Digital Culture Research Network presents a DCRN Forum with Dr Sasha Scott.
There are certain deaths that impact the public in such a way as to be seen as exceptional, morally significant, and socially traumatic. Individuals such as Jyoti Singh, Michael Brown, or Aylan Kurdi have captured the world’s attention, their deaths speaking to a global audience of corruption, betrayal and neglect. Whilst we experience these deaths through media in one form or another, our responses are primarily shaped by this perception of social injustice.
Social Media Memorialising (SMM) is a conceptual framework developed for understanding what people do online in reaction to these deaths. It captures a coming together in shared emotion made possible by networked media, online platforms, and UGC: it is the expression of sympathy on Facebook, the hashtag of solidarity on Twitter, and the sharing of a tribute video on YouTube. These are small, potent, symbolic acts of defiance, pain, anger and loss that have a cumulative performativity which serves to shape both the social significance of the event, and the attitudes regarding its causes.
At the DCRN Forum, Dr Sasha Scott — an interdisciplinary researcher whose work explores the cultural, social and ethical implications of new media and digital technologies — will discuss the research that underpins this theorisation of SMM, exploring how and why we might think about social media as spaces of ritualisation.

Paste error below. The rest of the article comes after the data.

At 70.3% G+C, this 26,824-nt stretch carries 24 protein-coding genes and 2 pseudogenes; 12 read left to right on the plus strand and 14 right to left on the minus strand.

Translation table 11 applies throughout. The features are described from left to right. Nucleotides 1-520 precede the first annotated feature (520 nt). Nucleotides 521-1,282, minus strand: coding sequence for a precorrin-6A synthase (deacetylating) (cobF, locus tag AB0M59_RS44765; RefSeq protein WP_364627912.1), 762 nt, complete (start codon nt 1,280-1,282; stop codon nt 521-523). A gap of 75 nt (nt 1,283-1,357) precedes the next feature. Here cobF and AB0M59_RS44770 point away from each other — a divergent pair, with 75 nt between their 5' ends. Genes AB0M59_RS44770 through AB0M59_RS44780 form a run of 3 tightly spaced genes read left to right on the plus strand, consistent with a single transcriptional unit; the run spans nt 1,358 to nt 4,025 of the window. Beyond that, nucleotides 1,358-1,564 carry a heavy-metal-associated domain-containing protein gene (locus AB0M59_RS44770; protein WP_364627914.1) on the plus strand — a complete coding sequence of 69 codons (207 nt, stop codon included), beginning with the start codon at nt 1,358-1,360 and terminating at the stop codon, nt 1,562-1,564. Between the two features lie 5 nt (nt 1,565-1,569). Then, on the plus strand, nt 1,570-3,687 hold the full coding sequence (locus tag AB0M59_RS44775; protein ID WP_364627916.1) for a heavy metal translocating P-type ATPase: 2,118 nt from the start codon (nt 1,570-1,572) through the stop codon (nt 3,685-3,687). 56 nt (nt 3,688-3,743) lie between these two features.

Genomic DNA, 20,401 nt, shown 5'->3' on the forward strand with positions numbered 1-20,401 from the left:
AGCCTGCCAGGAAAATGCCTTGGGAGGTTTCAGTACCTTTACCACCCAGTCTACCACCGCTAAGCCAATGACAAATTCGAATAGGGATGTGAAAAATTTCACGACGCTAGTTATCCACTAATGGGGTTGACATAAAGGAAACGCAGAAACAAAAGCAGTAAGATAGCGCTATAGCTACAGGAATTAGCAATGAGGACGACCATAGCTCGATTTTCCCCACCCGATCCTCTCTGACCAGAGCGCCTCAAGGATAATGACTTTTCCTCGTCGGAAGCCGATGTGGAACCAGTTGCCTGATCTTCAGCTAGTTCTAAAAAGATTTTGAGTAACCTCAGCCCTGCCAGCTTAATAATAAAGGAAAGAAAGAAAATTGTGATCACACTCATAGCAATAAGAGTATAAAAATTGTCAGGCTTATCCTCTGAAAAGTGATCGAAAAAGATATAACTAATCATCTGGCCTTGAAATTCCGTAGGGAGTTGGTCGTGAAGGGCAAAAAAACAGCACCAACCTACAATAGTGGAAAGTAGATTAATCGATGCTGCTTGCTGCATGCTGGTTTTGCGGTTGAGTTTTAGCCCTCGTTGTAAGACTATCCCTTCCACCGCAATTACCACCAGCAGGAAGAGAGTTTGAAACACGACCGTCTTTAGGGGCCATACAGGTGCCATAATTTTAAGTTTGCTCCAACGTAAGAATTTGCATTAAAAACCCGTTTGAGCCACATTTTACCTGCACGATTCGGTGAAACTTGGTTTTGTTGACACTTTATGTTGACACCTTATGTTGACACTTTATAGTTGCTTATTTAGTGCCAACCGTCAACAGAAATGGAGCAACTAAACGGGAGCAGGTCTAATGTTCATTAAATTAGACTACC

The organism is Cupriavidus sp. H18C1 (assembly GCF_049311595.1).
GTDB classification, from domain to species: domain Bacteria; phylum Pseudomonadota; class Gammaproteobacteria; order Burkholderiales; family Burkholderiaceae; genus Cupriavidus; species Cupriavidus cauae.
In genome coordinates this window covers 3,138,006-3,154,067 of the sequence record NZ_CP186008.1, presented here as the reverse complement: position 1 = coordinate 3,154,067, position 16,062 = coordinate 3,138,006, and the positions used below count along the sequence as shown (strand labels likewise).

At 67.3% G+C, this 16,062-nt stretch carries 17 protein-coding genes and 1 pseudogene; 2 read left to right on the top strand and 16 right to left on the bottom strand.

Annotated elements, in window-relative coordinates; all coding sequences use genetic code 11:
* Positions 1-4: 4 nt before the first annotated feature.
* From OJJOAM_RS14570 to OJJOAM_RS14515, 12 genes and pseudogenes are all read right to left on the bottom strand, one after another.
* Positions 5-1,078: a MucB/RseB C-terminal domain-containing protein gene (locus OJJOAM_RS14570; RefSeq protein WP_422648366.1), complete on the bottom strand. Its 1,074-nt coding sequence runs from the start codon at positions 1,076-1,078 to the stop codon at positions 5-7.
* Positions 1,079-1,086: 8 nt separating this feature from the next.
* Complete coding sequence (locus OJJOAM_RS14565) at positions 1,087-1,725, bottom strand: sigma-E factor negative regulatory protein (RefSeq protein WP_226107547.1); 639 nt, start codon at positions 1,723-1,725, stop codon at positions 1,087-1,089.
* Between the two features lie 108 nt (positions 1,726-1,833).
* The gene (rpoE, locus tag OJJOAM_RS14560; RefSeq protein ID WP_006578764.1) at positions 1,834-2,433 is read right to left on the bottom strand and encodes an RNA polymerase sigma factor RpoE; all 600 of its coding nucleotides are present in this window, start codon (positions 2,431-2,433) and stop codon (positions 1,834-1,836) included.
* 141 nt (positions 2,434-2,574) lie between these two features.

Dr Scott is currently project leader of the Digital Transformation Initiative at the European Broadcast Union in Geneva, working to support public service media as they transition from broadcasters into interactive, social, multi-platform organisations.
The Digital Culture Research Network, based at the University of Nottingham, welcomes those interested in interrogating the significance of the digital, inquiring into how and if it mediates daily experience, power relations or symbolic, embodied and collective meaning making.
The DCRN Forum is our flagship series, to support and featuring early-career reseachers to share their exciting, new research and also their postgraduate experiences. These sessions also serve as a chance for attendees to network with others who work in the area of digital research; each Forum is followed by a casual reception.
Book your attendance via EventBrite.
29 — 31 January 2022